Criminal power

A group of criminals based in Rajanpur has killed six and seized 15 policemen


Editorial April 14, 2016
IGP Punjab attends the funeral of martyred police personnel. Six policemen were martyred during the operation. PHOTO: INP

A group of criminals based in Rajanpur has killed six and seized 15 policemen in the course of an operation to take down the group. The gang outgunned and outfought the police, deploying mortars and Soviet-era heavy anti-aircraft guns. They had constructed a defensive trench system and were well prepared to repel any assault short of a full-scale military operation backed by airpower. The police have requested airpower and two helipads are reportedly constructed, but the use of air assets is a new departure for the police. Drones have been deployed, presumably for reconnaissance, but it is clear that rooting this group of criminals out is going to be no small undertaking. The gang is now seeking to negotiate the release of some of its own members in exchange for the police they are holding.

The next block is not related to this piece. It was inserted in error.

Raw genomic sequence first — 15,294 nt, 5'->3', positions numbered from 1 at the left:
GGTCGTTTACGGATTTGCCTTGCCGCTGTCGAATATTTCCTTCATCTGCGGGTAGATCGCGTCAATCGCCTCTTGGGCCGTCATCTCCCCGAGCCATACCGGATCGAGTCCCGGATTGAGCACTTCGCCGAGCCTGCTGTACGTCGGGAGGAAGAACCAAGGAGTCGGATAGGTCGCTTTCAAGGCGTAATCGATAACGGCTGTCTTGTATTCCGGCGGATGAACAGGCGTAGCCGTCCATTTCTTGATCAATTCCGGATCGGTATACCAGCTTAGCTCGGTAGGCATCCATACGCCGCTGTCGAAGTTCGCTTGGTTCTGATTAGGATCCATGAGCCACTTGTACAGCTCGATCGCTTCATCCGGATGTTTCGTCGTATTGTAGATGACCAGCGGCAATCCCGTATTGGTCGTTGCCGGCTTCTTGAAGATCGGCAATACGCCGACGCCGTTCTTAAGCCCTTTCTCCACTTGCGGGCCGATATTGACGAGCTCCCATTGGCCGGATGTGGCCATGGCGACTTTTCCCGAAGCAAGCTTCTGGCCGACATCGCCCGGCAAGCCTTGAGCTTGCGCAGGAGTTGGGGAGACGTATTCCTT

Thus far, there has been no suggestion that this particular operation is anything but targeted against criminals and not terrorists with an ideological agenda. As such, it is an indicator of just how deeply embedded in local culture this group is. That has not happened overnight. Such dominance takes years to achieve and the ability to operate with impunity is founded on years of corruption within the law-and-order agencies. The Chhotu group was allowed to become inappropriately powerful because their criminal activities were of direct benefit to a wider circle. It is no great stretch of the imagination to see how terrorist and extremist groups are able to take hold once they have the support and compliance of those agencies, which are nominally tasked to defeat them. South Punjab is home not only to banned and extremist elements but also a powerful criminal subculture. It is not unreasonable to assume a nexus between criminality and terrorism, an overlap of mutual interests. Terrorists and criminals attain ‘local hero’ status and by extension, the protection of the communities that host them. Breaking the connection is going to be difficult, but broken it must be. And if a few political noses get bloodied in the process, well, so be it.

Published in The Express Tribune, April 15th, 2016.

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